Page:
Xerox Phaser 4620V/DN review

Xerox claims its latest workgroup laser printer has low running costs, minimal maintenance and useful security features. Does it live up to its high billing? Simon Handby sets his expectations to high and finds out in our review.

The Xerox Phaser 4620V/DN

IT Pro Verdict

We have reservations about the Phaser 4620V/DN's non-contracted running costs, and at this price we'd prefer if it came with more than a one-year warranty as standard, but otherwise it's hard to fault. It's as fast, robust and simple as a workgroup printer should be, yet it has the features and an upgrade path to keep pace with the fastest evolving and most demanding business.

Xerox's new Phaser 4600 and 4620 range comprises mono A4 laser printers aimed at large and busy workgroups, where there's a demand for a robust printing workhorse with low running costs and minimal maintenance. All models have a gigabit Ethernet port and can handle a maximum monthly workload of up to 275,000 prints, with those designated 4600 able to print up to 52 pages per minute (ppm) and the 4620 models reaching 62ppm.

Xerox's driver installer is one of the more user-friendly we've encountered on this class of printer.

As standard, the range has a 550-sheet enclosed paper tray with a 100-sheet multi-purpose feed and a 500-sheet output, while all but the entry-level 4600V/N have duplex. The 4600V/DT and 4260V/DT variants include a second 550-sheet tray and all models can be upgraded to a maximum total of five such trays. There are many other upgrades available, highlights of which include a 2,000-sheet high-capacity feeder and a 500-sheet finisher with 50-sheet stapling. If you do buy the 4600V/N, a reasonably-priced upgrade to duplex is subsequently available.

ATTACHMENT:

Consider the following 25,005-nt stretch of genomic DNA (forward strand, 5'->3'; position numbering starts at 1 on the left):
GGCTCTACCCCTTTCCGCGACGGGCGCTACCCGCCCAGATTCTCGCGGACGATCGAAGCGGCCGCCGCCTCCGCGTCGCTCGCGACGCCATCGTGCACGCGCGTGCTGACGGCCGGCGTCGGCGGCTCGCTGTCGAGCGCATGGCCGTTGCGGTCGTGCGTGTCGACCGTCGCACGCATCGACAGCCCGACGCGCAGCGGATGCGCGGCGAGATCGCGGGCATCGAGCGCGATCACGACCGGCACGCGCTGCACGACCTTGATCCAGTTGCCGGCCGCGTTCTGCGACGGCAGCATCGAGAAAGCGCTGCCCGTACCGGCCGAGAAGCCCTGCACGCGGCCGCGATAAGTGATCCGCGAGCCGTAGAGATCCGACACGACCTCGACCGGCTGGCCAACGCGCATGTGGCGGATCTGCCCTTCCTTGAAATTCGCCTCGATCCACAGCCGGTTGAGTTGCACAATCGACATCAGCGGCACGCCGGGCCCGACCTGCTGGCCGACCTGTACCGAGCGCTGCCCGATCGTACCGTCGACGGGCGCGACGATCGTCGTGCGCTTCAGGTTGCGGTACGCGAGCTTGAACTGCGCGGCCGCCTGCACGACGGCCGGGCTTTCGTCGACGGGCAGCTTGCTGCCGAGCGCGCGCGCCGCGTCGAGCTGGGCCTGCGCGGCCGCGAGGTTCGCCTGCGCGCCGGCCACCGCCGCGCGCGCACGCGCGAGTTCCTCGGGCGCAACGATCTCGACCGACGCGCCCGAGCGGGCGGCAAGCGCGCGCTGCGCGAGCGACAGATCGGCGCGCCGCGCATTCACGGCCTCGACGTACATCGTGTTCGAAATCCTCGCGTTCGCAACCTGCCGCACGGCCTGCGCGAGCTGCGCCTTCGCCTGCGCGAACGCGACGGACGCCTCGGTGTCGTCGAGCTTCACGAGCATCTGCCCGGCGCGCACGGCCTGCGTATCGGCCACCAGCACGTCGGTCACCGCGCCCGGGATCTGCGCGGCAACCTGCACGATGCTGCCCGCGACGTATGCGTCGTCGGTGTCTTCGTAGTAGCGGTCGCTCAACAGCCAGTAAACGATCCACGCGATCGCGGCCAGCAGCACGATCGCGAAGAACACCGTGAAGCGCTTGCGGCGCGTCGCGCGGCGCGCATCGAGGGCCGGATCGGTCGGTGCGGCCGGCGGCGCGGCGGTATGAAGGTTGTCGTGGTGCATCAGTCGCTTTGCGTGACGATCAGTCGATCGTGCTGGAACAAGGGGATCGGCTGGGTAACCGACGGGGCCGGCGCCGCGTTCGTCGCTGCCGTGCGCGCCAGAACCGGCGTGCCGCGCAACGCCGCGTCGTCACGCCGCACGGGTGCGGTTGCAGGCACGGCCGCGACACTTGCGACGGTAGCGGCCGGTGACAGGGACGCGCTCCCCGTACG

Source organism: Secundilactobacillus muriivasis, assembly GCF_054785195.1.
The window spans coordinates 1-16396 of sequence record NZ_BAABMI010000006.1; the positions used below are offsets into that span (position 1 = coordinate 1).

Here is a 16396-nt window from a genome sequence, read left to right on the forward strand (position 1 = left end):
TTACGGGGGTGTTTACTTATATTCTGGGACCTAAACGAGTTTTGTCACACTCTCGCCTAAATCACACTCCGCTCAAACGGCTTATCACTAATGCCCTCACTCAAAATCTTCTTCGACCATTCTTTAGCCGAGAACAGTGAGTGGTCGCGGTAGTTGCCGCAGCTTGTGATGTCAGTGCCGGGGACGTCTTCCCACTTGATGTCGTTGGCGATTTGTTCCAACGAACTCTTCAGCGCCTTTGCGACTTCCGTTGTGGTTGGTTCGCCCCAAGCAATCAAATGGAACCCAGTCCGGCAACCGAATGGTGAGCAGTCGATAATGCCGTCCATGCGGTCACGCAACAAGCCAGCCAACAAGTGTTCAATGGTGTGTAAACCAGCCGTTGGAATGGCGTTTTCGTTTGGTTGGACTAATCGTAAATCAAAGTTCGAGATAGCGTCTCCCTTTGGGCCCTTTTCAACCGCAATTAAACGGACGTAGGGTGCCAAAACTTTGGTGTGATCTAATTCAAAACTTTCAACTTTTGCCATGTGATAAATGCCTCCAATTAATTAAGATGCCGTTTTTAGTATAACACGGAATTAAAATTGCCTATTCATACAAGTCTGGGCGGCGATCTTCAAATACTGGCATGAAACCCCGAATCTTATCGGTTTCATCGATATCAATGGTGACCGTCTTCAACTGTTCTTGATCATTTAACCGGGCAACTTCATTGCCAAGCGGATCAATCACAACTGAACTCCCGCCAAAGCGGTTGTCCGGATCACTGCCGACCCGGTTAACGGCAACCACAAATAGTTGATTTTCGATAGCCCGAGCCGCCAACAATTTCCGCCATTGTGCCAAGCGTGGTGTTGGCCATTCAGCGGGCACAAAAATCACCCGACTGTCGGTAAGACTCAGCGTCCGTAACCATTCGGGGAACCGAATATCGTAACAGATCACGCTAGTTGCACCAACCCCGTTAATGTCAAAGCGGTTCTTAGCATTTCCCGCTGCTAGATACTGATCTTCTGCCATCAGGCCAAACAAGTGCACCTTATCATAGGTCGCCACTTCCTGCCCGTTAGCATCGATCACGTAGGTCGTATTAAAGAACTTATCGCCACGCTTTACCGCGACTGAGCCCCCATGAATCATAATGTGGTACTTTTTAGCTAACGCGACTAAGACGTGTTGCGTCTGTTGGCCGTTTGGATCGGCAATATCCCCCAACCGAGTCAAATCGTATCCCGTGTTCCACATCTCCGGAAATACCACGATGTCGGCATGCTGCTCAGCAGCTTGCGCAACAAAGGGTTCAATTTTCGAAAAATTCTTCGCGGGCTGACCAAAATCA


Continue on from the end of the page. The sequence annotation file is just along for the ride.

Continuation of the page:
We reviewed the 4620V/DN which, like other Phasers, is built from cream and blue plastics. Though sizeable, it's not unattractive. While not exactly whisper-quiet, the clunks you'd expect from a fast laser seem well cushioned, making them less intrusive for anyone working nearby. The physical installation is fairly easy, involving just the insertion of the supplied photoconductor, toner and waste toner bottle. While it's just possible for a single worker to unbox and lift the printer, it's wise to follow Xerox's recommendation that this part of the set up be a two-man job.

Once switched on and loaded with paper, the Phaser prints a configuration report summarising the installed components, network settings and tray status. Xerox's driver installer is one of the more user-friendly we've encountered on this class of printer, simply detecting it over the network and prompting to install the preferred PCL6 driver by default. There's an option to check online for any more recent releases, too.

Simon Handby

After a brief career in corporate IT, Simon Handby combined his love of technology and writing when he made the move to Computer Shopper magazine. As a technology reviewer he's since tested everything from routers and switches, to smart air fryers and doorbells, and covered technology such as EVs, TVs, solar power and the singularity.

During more than 15 years as Shopper's long-time printer reviewer, Simon tried, tested and wrote up literally hundreds of home, small office and workgroup printers. He continues reviewing smart products and printers for a variety of publications, and has been an IT Pro contributor since 2010. Simon is almost never happier than when surrounded by printers and paper, applying his stopwatch and a seasoned eye to find the best performing, best value products for business users.